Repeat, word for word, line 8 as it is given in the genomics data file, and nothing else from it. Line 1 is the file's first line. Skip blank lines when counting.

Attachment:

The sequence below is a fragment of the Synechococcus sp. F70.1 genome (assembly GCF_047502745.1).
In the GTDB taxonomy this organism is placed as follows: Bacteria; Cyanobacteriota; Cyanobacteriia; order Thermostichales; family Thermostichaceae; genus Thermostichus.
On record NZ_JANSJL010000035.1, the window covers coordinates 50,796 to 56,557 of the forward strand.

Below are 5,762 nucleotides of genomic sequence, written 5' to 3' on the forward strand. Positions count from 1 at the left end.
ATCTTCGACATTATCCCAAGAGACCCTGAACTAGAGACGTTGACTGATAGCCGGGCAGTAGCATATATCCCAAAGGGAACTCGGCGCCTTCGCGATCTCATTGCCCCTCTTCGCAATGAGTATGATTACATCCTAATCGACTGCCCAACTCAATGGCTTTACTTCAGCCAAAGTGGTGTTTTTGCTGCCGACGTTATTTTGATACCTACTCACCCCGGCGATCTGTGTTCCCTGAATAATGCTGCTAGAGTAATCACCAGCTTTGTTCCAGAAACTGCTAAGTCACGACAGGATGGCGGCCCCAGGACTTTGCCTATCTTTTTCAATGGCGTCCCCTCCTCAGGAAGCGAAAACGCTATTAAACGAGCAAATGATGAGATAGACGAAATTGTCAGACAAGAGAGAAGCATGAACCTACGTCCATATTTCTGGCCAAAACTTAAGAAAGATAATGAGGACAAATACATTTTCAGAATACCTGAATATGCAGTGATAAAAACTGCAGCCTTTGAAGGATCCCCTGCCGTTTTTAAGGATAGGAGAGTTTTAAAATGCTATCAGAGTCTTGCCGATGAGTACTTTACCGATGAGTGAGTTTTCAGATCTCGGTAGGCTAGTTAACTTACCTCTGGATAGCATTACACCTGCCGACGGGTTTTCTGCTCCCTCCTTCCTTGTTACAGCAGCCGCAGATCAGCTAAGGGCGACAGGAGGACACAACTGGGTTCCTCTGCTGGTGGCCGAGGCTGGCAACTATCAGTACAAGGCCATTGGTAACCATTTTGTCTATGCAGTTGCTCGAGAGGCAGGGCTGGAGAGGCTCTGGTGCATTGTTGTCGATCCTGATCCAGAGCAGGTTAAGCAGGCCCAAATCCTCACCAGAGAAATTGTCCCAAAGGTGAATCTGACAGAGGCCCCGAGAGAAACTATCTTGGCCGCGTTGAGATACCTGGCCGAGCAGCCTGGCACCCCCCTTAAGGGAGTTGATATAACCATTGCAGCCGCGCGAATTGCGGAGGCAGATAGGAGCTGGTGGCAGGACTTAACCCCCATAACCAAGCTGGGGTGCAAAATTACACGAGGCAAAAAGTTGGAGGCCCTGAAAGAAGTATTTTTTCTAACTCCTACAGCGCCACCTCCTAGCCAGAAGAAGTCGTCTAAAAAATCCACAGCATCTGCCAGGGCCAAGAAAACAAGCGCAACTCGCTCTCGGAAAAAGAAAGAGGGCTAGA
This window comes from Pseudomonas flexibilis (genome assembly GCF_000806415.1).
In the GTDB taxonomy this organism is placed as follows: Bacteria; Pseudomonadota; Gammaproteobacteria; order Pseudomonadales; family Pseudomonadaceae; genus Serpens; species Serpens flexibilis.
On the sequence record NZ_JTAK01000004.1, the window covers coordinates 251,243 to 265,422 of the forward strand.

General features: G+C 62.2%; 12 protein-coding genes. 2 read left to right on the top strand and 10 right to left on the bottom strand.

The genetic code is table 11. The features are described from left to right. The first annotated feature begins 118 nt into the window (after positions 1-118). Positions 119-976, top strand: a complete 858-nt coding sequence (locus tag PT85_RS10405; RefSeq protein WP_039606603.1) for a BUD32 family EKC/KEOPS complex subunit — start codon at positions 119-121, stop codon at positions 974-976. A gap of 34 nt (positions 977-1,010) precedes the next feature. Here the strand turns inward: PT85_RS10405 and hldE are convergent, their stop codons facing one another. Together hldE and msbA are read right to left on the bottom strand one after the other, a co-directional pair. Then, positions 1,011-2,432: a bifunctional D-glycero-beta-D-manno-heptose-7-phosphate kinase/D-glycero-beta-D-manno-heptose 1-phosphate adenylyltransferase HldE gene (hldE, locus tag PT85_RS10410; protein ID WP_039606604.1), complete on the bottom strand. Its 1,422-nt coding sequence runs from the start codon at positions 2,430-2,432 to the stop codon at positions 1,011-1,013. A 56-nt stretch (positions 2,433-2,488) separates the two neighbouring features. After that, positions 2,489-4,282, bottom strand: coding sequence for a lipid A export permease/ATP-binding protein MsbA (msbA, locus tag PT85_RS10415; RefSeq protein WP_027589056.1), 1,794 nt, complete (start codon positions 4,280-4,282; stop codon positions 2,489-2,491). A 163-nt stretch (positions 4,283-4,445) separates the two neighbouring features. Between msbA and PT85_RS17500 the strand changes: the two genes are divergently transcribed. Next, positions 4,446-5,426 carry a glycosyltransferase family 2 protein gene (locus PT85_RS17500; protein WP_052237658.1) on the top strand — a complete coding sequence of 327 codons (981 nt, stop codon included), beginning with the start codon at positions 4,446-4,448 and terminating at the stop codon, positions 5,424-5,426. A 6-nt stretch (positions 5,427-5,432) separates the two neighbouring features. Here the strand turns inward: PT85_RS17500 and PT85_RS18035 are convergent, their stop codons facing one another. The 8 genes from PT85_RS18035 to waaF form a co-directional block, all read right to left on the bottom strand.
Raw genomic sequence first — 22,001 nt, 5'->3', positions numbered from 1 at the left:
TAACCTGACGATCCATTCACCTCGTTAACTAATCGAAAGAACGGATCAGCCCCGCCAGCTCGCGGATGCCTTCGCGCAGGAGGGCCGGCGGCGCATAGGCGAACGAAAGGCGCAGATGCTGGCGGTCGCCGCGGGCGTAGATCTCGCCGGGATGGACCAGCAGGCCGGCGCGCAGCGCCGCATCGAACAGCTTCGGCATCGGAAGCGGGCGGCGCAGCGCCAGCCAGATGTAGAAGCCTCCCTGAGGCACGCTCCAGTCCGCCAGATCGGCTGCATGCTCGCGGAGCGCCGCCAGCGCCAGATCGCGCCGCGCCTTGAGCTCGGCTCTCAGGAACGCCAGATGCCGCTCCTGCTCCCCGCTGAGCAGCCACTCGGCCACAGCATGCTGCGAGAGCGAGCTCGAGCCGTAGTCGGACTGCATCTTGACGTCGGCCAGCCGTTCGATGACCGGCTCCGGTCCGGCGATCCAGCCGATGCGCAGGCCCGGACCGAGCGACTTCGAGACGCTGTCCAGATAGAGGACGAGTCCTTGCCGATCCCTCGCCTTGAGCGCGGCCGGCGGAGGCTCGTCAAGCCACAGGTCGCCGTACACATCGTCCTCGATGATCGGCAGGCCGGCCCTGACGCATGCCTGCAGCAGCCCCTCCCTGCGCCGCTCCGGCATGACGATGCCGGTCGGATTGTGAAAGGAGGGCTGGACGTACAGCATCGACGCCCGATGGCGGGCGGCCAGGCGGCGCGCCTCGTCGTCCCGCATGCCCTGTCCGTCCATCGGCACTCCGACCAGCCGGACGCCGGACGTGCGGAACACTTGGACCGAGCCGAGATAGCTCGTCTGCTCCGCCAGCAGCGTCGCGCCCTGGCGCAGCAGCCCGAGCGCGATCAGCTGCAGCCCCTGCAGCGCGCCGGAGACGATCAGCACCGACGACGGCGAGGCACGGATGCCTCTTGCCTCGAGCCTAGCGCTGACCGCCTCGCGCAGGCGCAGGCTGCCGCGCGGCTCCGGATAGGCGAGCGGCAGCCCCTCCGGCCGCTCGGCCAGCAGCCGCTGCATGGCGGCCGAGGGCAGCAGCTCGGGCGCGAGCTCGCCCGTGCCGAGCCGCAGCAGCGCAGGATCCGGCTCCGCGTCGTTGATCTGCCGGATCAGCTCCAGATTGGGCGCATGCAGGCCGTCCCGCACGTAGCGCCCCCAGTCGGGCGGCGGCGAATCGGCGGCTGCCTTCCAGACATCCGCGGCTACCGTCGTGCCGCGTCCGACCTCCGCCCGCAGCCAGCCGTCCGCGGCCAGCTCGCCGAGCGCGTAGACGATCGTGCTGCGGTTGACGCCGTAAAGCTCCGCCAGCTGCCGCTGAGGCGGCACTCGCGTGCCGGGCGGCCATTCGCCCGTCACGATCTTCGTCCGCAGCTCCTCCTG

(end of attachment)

On the sequence record NZ_JTAK01000004.1, the window covers coordinates 251,243 to 265,422 of the forward strand.